(Director and gaffer for 'Nightmare Alley', what do you say?)

Reply: we used a combination of 3-4 fill and spot lights in all those scenes just like we always do. We don't know what you're even talking about with this noir stuff.

 

Therefore, this notion that noir is at one and the same time, completely subjective and yet also "traits scattered around numerous films"...this is not a theory; because it talks at cross-purposes. It contradicts itself. 

 

You can't say the first universal thing about noir if you first insist that it is a matter of personal percentage in its very impression. That eliminates shared terminology; or concepts in common.

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5 minutes ago, Sgt_Markoff said:

McCannady1 murmured:

Here's another handy example of why the 'noir is a pan-genre style' fails as far as I am concerned. This poster is using the same language Uncle Joe endorses: 'partial'. 'Somewhat' noir. McCAnnady1 'catches some noir flavor' on his tongue. He decides how much he perceives. A dozen other equivocating phrases.

But how much exactly? He probably can't reply with any answer.

No, McCannady1 probably can't answer you, since she died earlier this year.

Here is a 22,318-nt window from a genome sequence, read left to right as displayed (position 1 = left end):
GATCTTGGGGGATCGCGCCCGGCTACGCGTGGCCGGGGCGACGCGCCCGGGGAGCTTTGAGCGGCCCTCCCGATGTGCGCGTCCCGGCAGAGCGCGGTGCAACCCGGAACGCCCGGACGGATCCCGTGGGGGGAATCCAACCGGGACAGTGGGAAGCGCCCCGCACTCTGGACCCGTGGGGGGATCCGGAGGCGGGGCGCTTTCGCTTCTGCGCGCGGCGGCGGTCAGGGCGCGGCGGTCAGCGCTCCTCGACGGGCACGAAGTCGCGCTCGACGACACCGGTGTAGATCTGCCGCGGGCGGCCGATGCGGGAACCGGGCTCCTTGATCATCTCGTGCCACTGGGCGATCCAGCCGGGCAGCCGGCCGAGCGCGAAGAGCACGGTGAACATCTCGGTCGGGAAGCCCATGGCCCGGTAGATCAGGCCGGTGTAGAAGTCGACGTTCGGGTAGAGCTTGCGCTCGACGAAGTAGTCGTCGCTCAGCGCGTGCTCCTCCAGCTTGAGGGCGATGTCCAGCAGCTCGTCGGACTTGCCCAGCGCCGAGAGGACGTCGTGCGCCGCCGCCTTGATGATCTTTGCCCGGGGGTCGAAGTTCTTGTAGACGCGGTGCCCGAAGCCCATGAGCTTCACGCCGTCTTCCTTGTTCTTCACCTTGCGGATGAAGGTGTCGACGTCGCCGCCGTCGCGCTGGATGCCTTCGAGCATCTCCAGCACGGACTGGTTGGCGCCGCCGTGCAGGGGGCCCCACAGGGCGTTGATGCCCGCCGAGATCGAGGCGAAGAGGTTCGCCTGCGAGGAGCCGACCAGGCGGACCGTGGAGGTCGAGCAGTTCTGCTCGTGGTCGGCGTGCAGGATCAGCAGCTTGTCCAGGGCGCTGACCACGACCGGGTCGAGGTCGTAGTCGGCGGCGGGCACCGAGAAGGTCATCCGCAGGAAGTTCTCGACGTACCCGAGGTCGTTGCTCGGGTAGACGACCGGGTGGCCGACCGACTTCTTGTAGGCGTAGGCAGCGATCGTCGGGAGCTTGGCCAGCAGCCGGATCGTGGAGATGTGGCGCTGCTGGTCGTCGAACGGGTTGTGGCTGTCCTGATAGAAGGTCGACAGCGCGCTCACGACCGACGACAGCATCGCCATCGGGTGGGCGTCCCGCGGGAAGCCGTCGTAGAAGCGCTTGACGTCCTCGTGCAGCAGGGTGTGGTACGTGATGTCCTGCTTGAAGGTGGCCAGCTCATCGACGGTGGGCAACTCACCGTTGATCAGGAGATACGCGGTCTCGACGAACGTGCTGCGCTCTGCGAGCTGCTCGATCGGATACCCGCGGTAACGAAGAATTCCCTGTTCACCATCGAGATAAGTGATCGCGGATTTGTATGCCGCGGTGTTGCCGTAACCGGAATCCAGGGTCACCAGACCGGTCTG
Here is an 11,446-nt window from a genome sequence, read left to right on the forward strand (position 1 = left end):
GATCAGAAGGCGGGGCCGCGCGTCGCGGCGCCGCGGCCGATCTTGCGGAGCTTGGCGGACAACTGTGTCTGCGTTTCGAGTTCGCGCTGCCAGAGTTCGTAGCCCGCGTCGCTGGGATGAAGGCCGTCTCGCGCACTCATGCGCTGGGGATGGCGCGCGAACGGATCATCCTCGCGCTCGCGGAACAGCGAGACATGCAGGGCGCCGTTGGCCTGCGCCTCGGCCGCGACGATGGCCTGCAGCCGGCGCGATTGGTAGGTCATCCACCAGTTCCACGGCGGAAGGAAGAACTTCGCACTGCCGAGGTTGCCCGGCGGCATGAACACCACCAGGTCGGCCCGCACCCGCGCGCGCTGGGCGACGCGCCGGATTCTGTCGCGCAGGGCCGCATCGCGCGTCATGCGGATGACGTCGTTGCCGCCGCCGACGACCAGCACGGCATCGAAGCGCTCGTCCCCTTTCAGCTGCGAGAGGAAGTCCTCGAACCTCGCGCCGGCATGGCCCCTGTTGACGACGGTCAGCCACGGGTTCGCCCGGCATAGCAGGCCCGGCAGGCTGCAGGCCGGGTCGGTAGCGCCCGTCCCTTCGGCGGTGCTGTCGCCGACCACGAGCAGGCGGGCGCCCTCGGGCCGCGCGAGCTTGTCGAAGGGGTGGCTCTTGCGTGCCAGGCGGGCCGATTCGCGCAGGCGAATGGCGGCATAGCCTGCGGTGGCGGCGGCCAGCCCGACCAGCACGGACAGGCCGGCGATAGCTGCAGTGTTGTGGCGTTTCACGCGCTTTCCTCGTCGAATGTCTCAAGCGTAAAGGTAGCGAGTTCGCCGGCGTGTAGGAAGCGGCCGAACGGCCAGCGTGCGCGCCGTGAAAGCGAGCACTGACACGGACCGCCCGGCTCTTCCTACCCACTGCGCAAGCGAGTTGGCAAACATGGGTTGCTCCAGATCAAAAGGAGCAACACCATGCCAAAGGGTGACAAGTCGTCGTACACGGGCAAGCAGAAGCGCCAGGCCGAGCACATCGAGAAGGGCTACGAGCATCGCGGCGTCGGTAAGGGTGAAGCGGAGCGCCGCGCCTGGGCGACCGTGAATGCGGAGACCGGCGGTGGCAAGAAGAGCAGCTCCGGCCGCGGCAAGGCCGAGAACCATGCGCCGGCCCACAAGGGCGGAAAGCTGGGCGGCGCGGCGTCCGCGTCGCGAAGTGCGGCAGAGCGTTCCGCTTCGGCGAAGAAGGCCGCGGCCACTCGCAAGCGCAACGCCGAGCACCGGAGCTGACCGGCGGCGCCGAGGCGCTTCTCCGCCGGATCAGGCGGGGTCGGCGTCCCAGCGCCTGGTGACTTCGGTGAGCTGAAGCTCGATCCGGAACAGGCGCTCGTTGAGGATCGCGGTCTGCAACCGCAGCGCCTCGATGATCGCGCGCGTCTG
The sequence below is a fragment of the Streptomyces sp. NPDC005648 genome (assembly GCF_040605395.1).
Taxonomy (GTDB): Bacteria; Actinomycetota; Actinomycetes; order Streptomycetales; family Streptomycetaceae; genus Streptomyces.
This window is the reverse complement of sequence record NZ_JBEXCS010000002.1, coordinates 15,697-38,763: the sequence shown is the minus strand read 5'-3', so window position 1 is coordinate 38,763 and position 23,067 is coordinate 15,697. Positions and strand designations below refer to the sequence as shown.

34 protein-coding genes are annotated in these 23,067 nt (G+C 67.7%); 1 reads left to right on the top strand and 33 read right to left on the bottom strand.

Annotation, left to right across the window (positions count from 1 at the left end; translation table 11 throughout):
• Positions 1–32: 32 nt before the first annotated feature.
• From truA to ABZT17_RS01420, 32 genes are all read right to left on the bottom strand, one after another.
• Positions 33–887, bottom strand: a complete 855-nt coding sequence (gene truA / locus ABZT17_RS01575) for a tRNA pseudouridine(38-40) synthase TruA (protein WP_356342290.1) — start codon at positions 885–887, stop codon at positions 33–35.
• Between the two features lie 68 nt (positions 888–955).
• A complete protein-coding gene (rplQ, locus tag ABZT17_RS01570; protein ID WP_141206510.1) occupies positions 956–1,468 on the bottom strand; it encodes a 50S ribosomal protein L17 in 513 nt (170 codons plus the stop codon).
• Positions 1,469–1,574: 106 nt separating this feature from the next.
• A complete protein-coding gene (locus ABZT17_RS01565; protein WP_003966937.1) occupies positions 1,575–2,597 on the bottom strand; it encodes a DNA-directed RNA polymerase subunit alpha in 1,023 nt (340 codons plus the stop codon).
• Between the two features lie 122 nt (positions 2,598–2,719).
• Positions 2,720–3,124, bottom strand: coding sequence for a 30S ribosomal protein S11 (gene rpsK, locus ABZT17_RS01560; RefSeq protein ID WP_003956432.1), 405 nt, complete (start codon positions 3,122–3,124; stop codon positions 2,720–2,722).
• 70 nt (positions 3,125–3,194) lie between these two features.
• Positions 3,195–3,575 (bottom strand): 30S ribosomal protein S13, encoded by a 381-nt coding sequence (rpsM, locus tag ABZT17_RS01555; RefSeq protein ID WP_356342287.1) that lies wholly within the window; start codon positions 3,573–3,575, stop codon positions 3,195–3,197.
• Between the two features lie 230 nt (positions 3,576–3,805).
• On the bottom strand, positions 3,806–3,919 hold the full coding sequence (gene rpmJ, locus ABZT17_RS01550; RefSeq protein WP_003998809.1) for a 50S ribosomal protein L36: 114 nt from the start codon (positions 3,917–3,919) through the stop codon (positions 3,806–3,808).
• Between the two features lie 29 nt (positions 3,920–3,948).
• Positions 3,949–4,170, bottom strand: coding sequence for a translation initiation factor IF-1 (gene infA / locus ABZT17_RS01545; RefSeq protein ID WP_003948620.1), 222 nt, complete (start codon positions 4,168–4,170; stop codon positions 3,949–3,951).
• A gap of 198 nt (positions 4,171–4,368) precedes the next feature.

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Of course the great all knowing all seeing bloviatior Sgt_Markoff bestows his great wisdom below.....

"My first rule is probably this: I don't even start to label anything a noir unless the lead role is an American male who has been discharged from WWII military service and is now dealing with the difficulties of re-establishing himself back into an American society which seems strange, amoral, and unfamiliar to him.

Another strong determinant for me, is the budget. Low budget productions were the hallmark of noir.

From this basic starting point, is where I start to make exceptions and compromises.

Sure, I might wind up making a lot of exceptions, but these are still some of the ideal ingredients for noir and is (from what I understand) where it all started. Nothing is true noir until after WWII ends."

Sarge hath spoken

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Sure, I remember that. I started off talking about an 'ideal mix' for what the best noir films might have. Its a natural way to start addressing the problem.

But you've got a much more bedrock set of disagreements which fractures any reasoning built along such lines. We can't even hash out what is noir because you're not granting that anything goes into noir. You only evaluate the end results, the output.

Great? I've no greatness. You have a longstanding reputation among the good people of this hangout. Much respected. I'm just passing through, you'll be here long after I'm gone. :(

I'm just a jackdaw and a chatterbox. I run my mouth for relaxation and because I'm right-side hemisphere. Sometimes pleasant and sometimes overly-tenacious. Its just when I hear a preposition which makes no sense to me ...its like a rye seed stuck in my teeth. I work at it and work at it until I can dislodge it. :angry:

You're an educated man, try as I might I can't fathom how you can deny things like history or structure when talking about noir. We could have a slew of good discussions about it.

But this rational which says noir is just 'veneer' is like nails-on-a-blackboard in mah ears! :)